What’s in a Name: A Brief History of the Borough Names

Traversing through New York City, named after King Charles II’s brother, the Duke of York, many new arrivals and some long time residents have wondered why the boroughs have their names.  This short guide should explain why the boroughs are called what they are:


The origins of the name are not agreed upon.  The name Manhattan could be a Dutch corruption of a Lenape or Munsee word for “Place of Many Hills”, “Place Where One Gathers Bows,” or the oft-quoted “Place of General Inebriation.”


Brooklyn is named after Breukelen, a Dutch village.  Various sources say this further translates into “the Broken Land.”


This borough was named for Queen Catherine of Braganza, the wife of King Charles II, who was the sovereign when the English took what became New York from the Dutch.


This area was named after Jonas Bronck, a Scandinavian settler (who was believed to be Danish, Swedish, or Norwegian, depending on who you ask) who was a major landholder in the area in the 1600s.

Staten Island

Staten Island was named by Henry Hudson for the Staten Generaal, then the name of the Parliament for the Netherlands.  In 1683, the island was reorganized into Richmond County, named after the Duke of Richmond, illegitimate son of King Charles II.

The naming of the city itself and the outer boroughs follows a consistent pattern with the Age of Discovery in naming areas after important people or landowners (this pattern is repeated all across the U.S., Canada, Australia, and New Zealand), or as a linguistic corruption of already existing local names (which was common at one point in India and is still common in many New York neighborhoods).  Another entry regarding some of the neighborhood names will come at another time.  You are able to learn this and other history like it on a Sights by Sam tour.

Under the Streets

Under the very streets of New York is one of the most important sights to behold, yet important for ferrying over three million people through the metropolis daily.  The New York City Subway, with 469 stations and enough track to go from Manhattan to Chicago, is essential to the functioning of the city as we know it.

Before 1904, when the current system opened, a crowded, seemingly never ending mass of horse carriages plied across the city.  The horses powering these carriages produced thousands of gallons of waste daily. This was in addition to the dead horses, which had to be removed.  For many, transportation was done via streetcars and cablecars, but these were dangerous for pedestrians in some areas (the Brooklyn Dodgers earned their nickname from fans dodging trolleys careening around their ballpark).  There were several elevated lines, but these were initially powered by steam (sending their pollution onto the streets below) or blocked out light to the bottom of the street (such as on the Bowery).  A new solution had to be found.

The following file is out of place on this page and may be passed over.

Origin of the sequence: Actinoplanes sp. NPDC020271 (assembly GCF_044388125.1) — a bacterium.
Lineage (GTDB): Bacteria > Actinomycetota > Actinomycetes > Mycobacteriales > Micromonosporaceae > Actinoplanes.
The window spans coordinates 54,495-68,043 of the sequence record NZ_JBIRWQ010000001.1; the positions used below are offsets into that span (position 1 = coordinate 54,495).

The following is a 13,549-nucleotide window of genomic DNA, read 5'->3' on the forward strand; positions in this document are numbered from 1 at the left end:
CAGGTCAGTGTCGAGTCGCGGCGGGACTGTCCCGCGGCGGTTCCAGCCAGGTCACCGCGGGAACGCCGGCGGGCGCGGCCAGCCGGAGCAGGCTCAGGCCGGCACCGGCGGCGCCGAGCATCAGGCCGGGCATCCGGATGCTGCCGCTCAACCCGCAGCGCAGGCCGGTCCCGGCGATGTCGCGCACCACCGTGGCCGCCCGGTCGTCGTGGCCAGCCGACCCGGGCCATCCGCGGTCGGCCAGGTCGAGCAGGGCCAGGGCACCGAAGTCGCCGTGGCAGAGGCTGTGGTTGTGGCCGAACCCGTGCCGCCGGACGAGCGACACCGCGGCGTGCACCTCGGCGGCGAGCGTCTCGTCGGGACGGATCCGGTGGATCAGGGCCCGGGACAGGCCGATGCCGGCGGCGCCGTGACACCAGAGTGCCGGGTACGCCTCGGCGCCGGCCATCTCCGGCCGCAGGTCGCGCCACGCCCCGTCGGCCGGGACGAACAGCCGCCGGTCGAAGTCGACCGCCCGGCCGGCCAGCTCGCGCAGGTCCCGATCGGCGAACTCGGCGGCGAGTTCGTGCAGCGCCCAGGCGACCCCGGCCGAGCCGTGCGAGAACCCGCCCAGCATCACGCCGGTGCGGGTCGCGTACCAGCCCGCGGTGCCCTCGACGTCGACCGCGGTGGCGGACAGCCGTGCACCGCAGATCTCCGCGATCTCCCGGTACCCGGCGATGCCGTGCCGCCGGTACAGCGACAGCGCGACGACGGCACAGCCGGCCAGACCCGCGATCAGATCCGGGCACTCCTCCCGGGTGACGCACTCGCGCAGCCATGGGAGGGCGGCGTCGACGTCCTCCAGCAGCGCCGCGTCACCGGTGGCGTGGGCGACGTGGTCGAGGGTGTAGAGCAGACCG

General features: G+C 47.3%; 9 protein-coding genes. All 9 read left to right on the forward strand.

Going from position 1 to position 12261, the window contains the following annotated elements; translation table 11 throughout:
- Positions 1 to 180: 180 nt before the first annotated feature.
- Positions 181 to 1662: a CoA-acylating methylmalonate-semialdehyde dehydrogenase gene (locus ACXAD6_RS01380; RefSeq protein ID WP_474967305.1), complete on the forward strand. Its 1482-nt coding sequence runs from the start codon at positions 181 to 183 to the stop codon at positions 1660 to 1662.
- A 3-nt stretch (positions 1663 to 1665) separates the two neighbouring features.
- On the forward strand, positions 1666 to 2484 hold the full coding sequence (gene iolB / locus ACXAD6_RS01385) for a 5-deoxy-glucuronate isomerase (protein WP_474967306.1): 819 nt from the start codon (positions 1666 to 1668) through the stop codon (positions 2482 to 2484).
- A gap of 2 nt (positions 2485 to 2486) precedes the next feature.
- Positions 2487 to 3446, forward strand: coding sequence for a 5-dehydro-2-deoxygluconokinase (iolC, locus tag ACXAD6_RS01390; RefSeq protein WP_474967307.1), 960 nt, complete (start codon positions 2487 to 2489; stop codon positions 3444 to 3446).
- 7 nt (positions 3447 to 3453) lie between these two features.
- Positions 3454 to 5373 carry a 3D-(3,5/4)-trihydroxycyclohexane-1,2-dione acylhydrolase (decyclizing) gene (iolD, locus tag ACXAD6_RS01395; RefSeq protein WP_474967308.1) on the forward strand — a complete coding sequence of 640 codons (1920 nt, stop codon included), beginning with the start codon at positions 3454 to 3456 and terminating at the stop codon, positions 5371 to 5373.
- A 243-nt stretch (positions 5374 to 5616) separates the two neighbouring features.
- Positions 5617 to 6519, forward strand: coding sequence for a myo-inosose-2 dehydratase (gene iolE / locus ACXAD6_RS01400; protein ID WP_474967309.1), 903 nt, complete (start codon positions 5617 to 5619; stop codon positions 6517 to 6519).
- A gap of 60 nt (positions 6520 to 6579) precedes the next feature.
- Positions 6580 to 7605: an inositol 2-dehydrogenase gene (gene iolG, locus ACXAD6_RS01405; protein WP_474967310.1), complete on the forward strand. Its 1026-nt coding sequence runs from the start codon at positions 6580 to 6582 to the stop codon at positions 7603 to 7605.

Inspired by developments in London in the mid 1800s, underground rail was sought.  Inventor Alfred Ely Beech developed a short subway line that was powered by large fans blowing the car from one terminal to the other in the late 1800s.  This line was short-lived due to political issues.

In 1900, the Interborough Rapid Transit Company (IRT) began building its lines on the east and west sides of Manhattan and opened in 1904.  The IRT was soon joined by the Brooklyn-Manhattan Transit Corporation (BMT) and later the Independent Subway System (IND, run by the city, as it was built independently of private investment).  The City of New York wound up owning all three systems a little before World War II.  Being three different companies, the stops often overlap, with many stops converging in Lower Manhattan as the idea was to move as many people as possible to the business district for work in the morning and back home at night.  The old systems are all incorporated into the current system: the IRT (numbered lines), the BMT (J through Z lines), and the IND (A through G lines).  Many lines can run in a local-express configuration, and the system is the largest of its type in the world that runs all day, every day.

The subway, in addition to being mostly utilitarian in its purpose, does have art in it such as Guastavino tiling, while other stations have intricate mosaics (Brooklyn Bridge-City Hall has pictures of the great bridge and Astor Place has beavers, which allude to the source of the Astor Family’s wealth in furs).  Several stations also have pieces from the Metropolitan Transportation Authority’s Arts and Design Program, which features local and well-known artists.

The next time you are traveling from point A to point B in our great city, take a moment to look for hidden design accents and marvel that this is the busiest, hardest working system of its type in the country and an instant symbol of the great city.  This is one of the many things you will learn on a Sights by Sam tour.